Tuesday, April 30, 2013

"Adequate supply" "readily accessible" clarification

Question 1: How does the ANSI standard Z308.1-1998 relate to 29 CFR 1910.151(b)? In a non-industrial workplace (for example, a corporate office) where employees perform administrative duties and there are no specific employment-related injuries anticipated, would a first aid kit matching the ANSI standard be sufficient for compliance with 29 CFR 1910.151(b)?

Reply: Paragraph (b) of 29 CFR 1910.151 requires that in the absence of an infirmary, clinic, or hospital near the workplace, a person or persons must be adequately trained to render first aid. Adequate first aid supplies must be readily available.

ANSI standards become mandatory OSHA standards only when, and if, they are adopted by OSHA; ANSI Z308.1,
Minimum Requirements for Workplace First Aid Kits, was not adopted by OSHA. However, ANSI Z308.1 provides detailed information regarding the requirements for first aid kits; OSHA has often referred employers to ANSI Z308.1 as a source of guidance for the minimum requirements for first aid kits.

The contents of the first aid kit listed in ANSI Z308.1 should be adequate for a small worksite, like the one you describe in your letter. However, larger or multiple operations should consider the need for additional first aid kits, additional types of first aid equipment, and first aid supplies in larger quantities. You may wish to consult your local fire and rescue department, an appropriate medical professional, your local OSHA area office, or a first aid supplier for assistance in putting together a first aid kit which suits the needs of your workplace. You should also periodically assess your kit and increase your supplies as needed.


Question 2: Are there any specific interpretations for the term “readily available”?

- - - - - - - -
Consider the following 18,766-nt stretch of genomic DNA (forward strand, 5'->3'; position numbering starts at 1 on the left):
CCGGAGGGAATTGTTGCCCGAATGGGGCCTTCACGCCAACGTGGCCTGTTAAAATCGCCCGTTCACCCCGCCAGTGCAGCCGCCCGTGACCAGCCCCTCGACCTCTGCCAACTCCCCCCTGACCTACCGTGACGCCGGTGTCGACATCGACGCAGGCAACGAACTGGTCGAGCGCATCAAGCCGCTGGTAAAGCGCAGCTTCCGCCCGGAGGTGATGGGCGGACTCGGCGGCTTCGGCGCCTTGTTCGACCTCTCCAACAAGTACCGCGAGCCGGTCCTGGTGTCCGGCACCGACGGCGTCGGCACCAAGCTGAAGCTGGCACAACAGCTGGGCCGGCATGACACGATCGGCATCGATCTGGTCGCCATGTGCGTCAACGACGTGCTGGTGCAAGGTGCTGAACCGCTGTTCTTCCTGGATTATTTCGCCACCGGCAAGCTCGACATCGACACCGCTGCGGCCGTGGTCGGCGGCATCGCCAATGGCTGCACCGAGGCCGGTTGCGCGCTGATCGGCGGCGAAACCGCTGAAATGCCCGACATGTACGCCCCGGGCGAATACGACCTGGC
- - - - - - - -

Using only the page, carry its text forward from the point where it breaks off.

Reply: The term “readily available” is not defined in the standard. However, responding in a timely manner can mean the difference between life and death. Therefore, the person who has been trained to render first aid must be able to quickly access the first aid supplies in order to effectively provide injured or ill employees with first aid attention. The first aid supplies should be located in an easily accessible area, and the first aid provider generally should not have to travel through several doorways, hallways and/or stairways to access first aid supplies.

Question 3: Can an employer use the interpretation for “near proximity” (the 3-4 minute and 15 minute standards) for determining the quantity and location for first aid supplies?

[For the response to this question, please see the
01/16/2007 Letter to Mr. Brogan for OSHA's current policy on "near proximity."]

Question 4: Is there a standard for placing first aid kits and/or cabinets based on employee numbers, density, or geography?

Reply: 29 CFR 1910.151(b) does not specifically address the placement of first aid kits and/or cabinets based on employee numbers, density, or geography. Therefore, it is the employer's responsibility to assess the particular needs of the workplace and tailor first aid kits and their placement to the specific needs of the workplace.

Question 5: What “measuring stick” would an OSHA compliance officer use to determine acceptable first aid supplies for compliance with 29 CFR 1910.151(b)?

Reply: OSHA compliance officers take into consideration a variety of factors when assessing compliance with 29 CFR 1910.151(b). The factors that you mention above are some of the things that a compliance officer evaluates when assessing a first aid kit. We cannot provide a list of “exact requirements” which will apply for every workplace; each workplace must be evaluated on a case-by-case basis, taking into account the types of injuries and illnesses that are likely to occur at that workplace.

Question 6: Other than inspection of a site for specific hazards, are there quantitative measurements such as employee-to-kit ratios, time frames within which employees should be able to access supplies, etc.?

Reply: Please see our response to Question 4.

Tuesday, April 23, 2013

Exposure to Corrosive Material - quick drenching facilities

Scenario: We are a manufacturer and transporter of corrosive materials, specifically 10.5% and 12.5% sodium hypochlorite. Our employees will transport and unload bulk sodium hypochlorite into above-ground storage tanks, either owned or leased by the customer. The customer then dispenses the bulk product into 2.5-gallon jugs for sale to retail customers.

Question 1: We, as a company, have recommended to our customers that they comply with the requirements of ANSI Z358.1-2004, American National Standard for Emergency Eyewash and Shower Equipment. If a customer does so and the equipment is provided within the work area for immediate use by our own employees, have we made a reasonable effort to comply with 29 CFR 1910.151(c)?